An obituary message for Yes Bank founder chairman Ashok Kapur, who fell to terrorists’ bullets in the 26/11 attacks, was carried in a “tiny blink-and-miss paragraph” in the company’s audit reports published five months later, claims a new book.
Kapur, who owned 12 percent of the bank’s shares, was a regular at the Trident-Oberoi hotel in Mumbai, kept an office there and had come to dine with his wife at the Kandahar restaurant on November 26, 2008.
Caught at the wrong time at the wrong place, as the terrorists entered the hotel and moved around, he and his wife Madhu had got separated. That turned out to be a fatal mistake for him. While she was led out by security officers with a group of other guests, he got caught in the shootings, says the book “Yes Man: The Untold Story of Rana Kapoor”.
“Five months after Kapur died, Yes Bank would summarise its annual operations for the financial year and put together its annual report, as required by all listed companies, which consisted of a director’s report, balance sheet, financial statements, disclosures and more,” writes author Pavan C Lall.
“Buried on the bottom of page 25, in a tiny blink-and-miss paragraph under ‘Directors’, was a brief note,” he says.
“Your directors express profound grief on the sad demise of Mr Ashok Kapur, Non-Executive chairman of the Bank on 28 November 2008. Your directors place on record their immense appreciation for the outstanding services rendered and the significant contribution made by Mr Kapur through the board and corporate governance roles, in his capacity as the first Non-Executive chairman of Yes Bank,” the book quotes the note.
Lall says that was it. “No memorial photograph, no retracing of his role in how he helped set up the bank or how he was the first promoter-chairman at Yes Bank. Only the bare minimum for the man who brought (Rana) Kapoor into Yes Bank and gave his career a new life when it had come to a grinding halt thanks to premature exits at his earlier jobs,” he writes.
According to Companies Act stipulations, a company is required to do the bare minimum by way of notification but there are no restrictions when it comes to paying tributes, honour or congratulations to senior management, the book says.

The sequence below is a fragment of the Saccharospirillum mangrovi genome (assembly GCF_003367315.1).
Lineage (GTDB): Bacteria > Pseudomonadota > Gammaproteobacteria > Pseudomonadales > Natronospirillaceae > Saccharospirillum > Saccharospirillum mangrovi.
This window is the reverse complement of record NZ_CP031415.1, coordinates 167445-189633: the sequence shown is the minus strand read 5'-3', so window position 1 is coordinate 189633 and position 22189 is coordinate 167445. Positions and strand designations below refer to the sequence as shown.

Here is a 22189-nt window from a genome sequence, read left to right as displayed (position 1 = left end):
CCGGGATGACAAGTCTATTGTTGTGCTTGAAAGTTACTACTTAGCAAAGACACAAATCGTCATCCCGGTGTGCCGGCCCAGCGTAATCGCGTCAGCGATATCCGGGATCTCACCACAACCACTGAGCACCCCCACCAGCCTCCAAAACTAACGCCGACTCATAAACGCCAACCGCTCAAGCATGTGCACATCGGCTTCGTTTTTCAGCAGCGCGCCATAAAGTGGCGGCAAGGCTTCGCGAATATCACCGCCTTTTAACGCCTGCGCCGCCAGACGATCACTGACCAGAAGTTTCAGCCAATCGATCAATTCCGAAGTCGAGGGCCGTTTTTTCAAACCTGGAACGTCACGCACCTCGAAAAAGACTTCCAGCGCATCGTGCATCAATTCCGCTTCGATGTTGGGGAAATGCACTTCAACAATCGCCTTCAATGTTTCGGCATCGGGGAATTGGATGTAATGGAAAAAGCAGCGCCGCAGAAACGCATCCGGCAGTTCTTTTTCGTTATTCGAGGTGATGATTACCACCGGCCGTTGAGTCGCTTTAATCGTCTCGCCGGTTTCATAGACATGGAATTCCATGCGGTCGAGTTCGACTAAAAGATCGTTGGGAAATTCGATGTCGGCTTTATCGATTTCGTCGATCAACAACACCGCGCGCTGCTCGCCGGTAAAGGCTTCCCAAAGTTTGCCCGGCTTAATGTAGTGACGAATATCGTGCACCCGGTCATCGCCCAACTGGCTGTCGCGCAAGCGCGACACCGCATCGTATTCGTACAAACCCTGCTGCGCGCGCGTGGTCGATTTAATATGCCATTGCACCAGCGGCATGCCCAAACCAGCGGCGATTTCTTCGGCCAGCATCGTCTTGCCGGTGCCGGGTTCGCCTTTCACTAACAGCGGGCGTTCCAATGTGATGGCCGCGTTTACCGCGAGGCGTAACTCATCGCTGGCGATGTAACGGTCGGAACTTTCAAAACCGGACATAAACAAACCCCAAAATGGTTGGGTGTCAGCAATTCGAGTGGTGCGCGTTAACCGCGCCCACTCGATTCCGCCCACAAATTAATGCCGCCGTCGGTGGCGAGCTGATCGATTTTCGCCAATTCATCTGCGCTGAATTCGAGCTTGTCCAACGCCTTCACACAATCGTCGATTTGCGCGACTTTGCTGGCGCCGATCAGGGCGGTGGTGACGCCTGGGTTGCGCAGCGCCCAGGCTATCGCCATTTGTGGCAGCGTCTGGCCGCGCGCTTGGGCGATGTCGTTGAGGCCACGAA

“In the same report, Yes Bank’s management could have given Kapur a befitting send-off but opted not to do any of that. When Yes Bank first made a public offering of its equity shares, its prospectus was approved by SEBI. In it the term ‘promoters’ included both Ashok Kapur and Rana Kapoor.
“But there was no mention of his co-brother-in-law in the CEO’s letter to stakeholders, which as always was accompanied by a full page self-portrait,” it says.
Yes Bank was born in 2004 and soon became the fourth-largest private bank in the country, with approved permissions to operate in Singapore, London and Dubai.
But years later, skeletons began tumbling out of the Yes Bank lockers. Stories of the bank’s reckless lending were going around, and allegations of bribery and corruption became rife.
Ultimately, in March 2020, the bank ran out of money, and customers were unable to get their own savings out of their accounts. The bank’s promoter Rana Kapoor was arrested, and multiple agencies began what is still an ongoing probe.
“Yes Man” is the story of Rana Kapoor, and his Icarus-like flight that eventually led to the Yes Bank crisis. From starting out as a junior employee at Bank of America to leading a bank worth billion, Kapoor’s rise and fall is a case study in ambition, greed and deceit, publishers HarperCollins India said.
Lall details not only Kapoor’s journey, but also raises questions about the banking system, its regulators and even the business environment that led to a point of no return for Yes Bank.
Krishan Chopra, publisher at HarperCollins India, says the story is about blind ambition but also frailty and tragedy.
“Yes Man” is a case study for bankers, regulators and the savings account holders on what can go wrong when greed and blind ambition takeover banking, says senior commissioning editor Sachin Sharma.